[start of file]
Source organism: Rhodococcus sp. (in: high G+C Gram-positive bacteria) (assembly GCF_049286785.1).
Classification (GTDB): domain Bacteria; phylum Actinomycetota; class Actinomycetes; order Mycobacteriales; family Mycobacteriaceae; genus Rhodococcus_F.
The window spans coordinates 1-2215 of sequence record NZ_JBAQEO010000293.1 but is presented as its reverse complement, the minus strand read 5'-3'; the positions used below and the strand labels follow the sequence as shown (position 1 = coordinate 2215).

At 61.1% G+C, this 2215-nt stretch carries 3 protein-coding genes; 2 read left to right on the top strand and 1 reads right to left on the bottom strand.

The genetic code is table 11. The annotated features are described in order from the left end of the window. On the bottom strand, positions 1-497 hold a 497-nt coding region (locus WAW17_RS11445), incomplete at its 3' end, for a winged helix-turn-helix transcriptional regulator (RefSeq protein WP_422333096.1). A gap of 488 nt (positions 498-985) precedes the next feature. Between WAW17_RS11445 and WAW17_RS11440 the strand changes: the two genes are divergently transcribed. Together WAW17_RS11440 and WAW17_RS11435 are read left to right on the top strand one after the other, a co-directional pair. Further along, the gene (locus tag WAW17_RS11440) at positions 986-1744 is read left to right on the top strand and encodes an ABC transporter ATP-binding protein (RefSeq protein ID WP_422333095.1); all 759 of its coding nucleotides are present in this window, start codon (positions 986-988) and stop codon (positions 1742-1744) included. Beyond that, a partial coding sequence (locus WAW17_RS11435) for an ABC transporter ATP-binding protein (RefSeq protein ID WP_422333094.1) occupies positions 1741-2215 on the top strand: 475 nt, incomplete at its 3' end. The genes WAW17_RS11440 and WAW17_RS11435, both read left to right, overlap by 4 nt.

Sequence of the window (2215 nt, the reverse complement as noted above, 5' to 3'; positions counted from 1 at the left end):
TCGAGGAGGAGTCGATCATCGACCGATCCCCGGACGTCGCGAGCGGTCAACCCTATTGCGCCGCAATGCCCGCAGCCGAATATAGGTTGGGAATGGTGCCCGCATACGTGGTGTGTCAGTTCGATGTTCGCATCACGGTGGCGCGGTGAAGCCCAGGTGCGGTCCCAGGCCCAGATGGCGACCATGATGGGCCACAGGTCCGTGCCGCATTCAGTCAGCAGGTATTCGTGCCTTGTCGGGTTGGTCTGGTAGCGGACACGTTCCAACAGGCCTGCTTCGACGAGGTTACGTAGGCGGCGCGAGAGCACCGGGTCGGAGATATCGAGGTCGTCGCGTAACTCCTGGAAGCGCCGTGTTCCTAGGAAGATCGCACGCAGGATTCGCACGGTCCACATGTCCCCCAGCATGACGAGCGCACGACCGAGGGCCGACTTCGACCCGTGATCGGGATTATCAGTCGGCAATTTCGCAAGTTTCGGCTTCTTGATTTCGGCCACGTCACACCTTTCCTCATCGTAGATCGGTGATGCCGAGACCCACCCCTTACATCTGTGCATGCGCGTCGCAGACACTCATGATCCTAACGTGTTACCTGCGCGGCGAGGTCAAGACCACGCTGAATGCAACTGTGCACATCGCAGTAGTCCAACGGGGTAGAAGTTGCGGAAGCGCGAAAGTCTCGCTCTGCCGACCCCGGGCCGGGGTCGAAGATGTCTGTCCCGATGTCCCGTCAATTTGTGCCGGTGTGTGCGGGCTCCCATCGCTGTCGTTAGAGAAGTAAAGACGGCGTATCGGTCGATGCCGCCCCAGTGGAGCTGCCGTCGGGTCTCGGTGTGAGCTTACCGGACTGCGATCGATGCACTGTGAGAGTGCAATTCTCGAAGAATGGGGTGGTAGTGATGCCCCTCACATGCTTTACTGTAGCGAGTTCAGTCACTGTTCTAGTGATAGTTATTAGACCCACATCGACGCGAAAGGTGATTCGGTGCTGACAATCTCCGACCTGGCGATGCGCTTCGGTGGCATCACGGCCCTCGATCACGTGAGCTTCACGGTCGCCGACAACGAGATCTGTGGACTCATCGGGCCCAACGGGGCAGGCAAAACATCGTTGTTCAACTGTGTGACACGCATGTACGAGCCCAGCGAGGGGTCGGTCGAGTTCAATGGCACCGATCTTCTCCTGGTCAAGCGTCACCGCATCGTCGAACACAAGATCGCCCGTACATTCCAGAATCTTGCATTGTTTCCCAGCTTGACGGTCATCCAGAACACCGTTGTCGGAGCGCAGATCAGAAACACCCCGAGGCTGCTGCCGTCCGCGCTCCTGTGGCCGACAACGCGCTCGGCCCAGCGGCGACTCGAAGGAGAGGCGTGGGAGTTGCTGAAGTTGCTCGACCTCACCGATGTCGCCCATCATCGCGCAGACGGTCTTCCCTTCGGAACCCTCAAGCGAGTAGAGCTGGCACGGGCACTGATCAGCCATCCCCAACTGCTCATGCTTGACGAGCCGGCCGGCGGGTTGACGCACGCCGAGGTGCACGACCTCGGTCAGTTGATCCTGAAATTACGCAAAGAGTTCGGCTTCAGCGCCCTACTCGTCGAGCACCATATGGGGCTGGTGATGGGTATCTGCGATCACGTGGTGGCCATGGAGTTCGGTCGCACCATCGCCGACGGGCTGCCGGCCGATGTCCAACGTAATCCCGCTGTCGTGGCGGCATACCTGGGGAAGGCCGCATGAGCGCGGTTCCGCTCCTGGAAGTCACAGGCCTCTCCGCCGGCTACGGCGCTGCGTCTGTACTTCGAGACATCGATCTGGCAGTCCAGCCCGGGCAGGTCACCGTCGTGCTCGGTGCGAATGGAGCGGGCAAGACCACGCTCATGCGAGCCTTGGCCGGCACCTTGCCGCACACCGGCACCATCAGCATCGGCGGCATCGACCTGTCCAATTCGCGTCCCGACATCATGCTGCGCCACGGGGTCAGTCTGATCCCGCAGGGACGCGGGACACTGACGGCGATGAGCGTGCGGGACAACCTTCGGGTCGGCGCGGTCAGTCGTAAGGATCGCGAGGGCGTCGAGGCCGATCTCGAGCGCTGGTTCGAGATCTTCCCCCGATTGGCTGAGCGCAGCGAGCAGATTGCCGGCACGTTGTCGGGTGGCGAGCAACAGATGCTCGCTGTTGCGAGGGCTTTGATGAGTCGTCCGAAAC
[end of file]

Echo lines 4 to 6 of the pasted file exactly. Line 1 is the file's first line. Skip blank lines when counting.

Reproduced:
At 61.1% G+C, this 2215-nt stretch carries 3 protein-coding genes; 2 read left to right on the top strand and 1 reads right to left on the bottom strand.

The genetic code is table 11. The annotated features are described in order from the left end of the window. On the bottom strand, positions 1-497 hold a 497-nt coding region (locus WAW17_RS11445), incomplete at its 3' end, for a winged helix-turn-helix transcriptional regulator (RefSeq protein WP_422333096.1). A gap of 488 nt (positions 498-985) precedes the next feature. Between WAW17_RS11445 and WAW17_RS11440 the strand changes: the two genes are divergently transcribed. Together WAW17_RS11440 and WAW17_RS11435 are read left to right on the top strand one after the other, a co-directional pair. Further along, the gene (locus tag WAW17_RS11440) at positions 986-1744 is read left to right on the top strand and encodes an ABC transporter ATP-binding protein (RefSeq protein ID WP_422333095.1); all 759 of its coding nucleotides are present in this window, start codon (positions 986-988) and stop codon (positions 1742-1744) included. Beyond that, a partial coding sequence (locus WAW17_RS11435) for an ABC transporter ATP-binding protein (RefSeq protein ID WP_422333094.1) occupies positions 1741-2215 on the top strand: 475 nt, incomplete at its 3' end. The genes WAW17_RS11440 and WAW17_RS11435, both read left to right, overlap by 4 nt.

Sequence of the window (2215 nt, the reverse complement as noted above, 5' to 3'; positions counted from 1 at the left end):